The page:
Six US Republican states that have taken anti-ESG stances would have faced up to $708 million in additional costs for their municipal bonds combined if they had introduced laws similar to those brought in by Texas in 2021, a new study has suggested.
The new research – a collaboration between non-profits the Sunrise Project, As You Sow and Ceres – builds on the recent work of US Federal Reserve economist Ivan Ivanov and Wharton Business School professor Daniel Garrett.
In June, the duo published Gas, Guns, and Governments: Financial Costs of Anti-ESG Policies. The study estimated that anti-ESG legislation introduced in Texas in September 2021 could cost taxpayers between $303 million and $532 million in additional costs on municipal bonds, depending on when they are called.
Moreover, it found that if the anti-ESG policies remain in place, taxpayers could be on the hook for an additional $445 million per year in interest payments.
The Texan bills resulted in major banks, including the likes of Citigroup, JPMorgan Chase and Goldman Sachs, being excluded from government contracts based on restrictions around fossil fuels or the firearms industry.
Diminished competition and lack of access to the “national bond placement networks” of the excluded major banks were highlighted as the two drivers of the negative impact on bond pricing.
Speaking to Responsible Investor, Garrett noted that the research required a “large number of assumptions”. “It is not trivial to forecast what will happen when several banks with large market shares are removed from a market,” he said.
Nevertheless, he believes the study on Texas is a “useful tool for policymakers who want to explore the financial implications of any anti-ESG rules in the public finance space”.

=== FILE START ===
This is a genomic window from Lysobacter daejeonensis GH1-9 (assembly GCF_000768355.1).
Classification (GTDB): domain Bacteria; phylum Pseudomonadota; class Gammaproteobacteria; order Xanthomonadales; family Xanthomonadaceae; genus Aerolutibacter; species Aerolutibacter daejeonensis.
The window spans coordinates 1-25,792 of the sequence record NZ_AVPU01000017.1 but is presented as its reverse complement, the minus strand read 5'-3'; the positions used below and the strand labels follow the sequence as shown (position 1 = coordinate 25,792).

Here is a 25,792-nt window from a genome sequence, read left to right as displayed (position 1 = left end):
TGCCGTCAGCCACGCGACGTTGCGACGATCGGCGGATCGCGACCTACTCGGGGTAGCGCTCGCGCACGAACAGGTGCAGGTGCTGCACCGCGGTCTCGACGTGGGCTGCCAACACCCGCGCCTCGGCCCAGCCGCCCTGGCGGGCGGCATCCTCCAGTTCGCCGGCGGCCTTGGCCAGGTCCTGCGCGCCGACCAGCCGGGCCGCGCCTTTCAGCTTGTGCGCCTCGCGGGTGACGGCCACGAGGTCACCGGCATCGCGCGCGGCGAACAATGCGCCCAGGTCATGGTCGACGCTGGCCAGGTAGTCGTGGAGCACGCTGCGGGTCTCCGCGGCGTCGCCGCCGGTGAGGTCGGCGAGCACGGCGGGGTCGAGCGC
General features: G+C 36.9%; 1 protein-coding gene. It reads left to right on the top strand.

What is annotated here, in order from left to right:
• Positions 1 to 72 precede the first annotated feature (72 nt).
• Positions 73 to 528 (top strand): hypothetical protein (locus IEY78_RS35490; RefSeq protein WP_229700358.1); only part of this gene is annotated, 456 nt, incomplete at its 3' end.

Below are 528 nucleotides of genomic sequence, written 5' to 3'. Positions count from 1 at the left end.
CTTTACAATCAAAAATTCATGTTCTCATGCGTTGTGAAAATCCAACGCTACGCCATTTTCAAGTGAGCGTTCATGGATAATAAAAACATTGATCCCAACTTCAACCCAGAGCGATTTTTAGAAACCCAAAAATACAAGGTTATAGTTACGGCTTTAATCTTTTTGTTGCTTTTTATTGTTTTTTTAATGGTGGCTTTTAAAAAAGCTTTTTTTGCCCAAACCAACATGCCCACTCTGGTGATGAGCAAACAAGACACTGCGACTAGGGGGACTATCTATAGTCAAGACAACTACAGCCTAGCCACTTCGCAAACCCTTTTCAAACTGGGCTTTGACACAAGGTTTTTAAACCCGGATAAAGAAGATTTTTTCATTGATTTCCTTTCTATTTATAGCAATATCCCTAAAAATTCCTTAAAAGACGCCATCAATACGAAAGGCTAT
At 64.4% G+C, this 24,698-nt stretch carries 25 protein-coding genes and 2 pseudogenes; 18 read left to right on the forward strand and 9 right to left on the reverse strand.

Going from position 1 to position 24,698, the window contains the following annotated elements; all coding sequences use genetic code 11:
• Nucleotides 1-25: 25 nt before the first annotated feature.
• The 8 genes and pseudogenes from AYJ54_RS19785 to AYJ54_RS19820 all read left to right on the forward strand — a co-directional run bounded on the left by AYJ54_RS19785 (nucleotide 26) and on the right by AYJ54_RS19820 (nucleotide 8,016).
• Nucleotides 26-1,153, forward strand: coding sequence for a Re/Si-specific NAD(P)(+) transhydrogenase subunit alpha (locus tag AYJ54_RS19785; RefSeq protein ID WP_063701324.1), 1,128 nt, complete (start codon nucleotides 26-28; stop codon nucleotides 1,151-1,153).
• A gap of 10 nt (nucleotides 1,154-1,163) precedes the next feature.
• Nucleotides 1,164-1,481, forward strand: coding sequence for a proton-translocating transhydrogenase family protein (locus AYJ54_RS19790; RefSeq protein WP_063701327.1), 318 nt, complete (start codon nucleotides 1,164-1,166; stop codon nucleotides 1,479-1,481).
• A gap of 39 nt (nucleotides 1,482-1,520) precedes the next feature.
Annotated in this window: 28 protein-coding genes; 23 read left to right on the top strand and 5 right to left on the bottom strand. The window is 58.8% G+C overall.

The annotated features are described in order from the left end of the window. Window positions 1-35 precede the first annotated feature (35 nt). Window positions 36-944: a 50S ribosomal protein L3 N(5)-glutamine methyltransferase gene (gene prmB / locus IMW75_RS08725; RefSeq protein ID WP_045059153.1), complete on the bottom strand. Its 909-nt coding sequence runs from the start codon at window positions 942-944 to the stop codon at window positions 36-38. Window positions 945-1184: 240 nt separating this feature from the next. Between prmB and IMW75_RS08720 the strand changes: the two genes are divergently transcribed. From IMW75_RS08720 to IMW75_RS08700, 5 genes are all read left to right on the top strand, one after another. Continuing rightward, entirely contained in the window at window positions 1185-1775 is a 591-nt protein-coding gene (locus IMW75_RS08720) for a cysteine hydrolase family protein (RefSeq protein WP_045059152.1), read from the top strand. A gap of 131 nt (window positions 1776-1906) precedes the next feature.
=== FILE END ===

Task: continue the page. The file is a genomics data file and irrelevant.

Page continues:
He described the Ceres report as good example of it being used for that purpose. “They are able to use our estimates of Texas’s experience, apply their own assumptions on the extrapolation, and get predictions of what may happen in other states.”
The new analysis from the NGOs models the cost implications for bonds issued in and by five states – Kentucky, Florida, Louisiana, Oklahoma and Missouri – if they enacted similar legislation to Texas, resulting in the boycotting of major financiers. It looks at the aggregate increase in interest costs for bonds issued in these states in the past 12 months, based on data from January 2020.
West Virginia is treated differently in the report due to the fact that the state already has active anti-ESG legislation, introduced in March 2022, which does not cover “bond issuance for municipalities, counties, or other non-state entities”. The study therefore applies the Texas model only to state issuance, and not that issued by municipalities.
The six states were selected for several reasons, including that they have had “relatively greater public debate about legislation and executive administrative action restricting the consideration of climate and other sustainability risks and opportunities in decision-making”.
An estimated range of $264 million-$708 million in additional costs for the six states combined was suggested in the report, with Florida alone standing to bear $97 million-$361 million.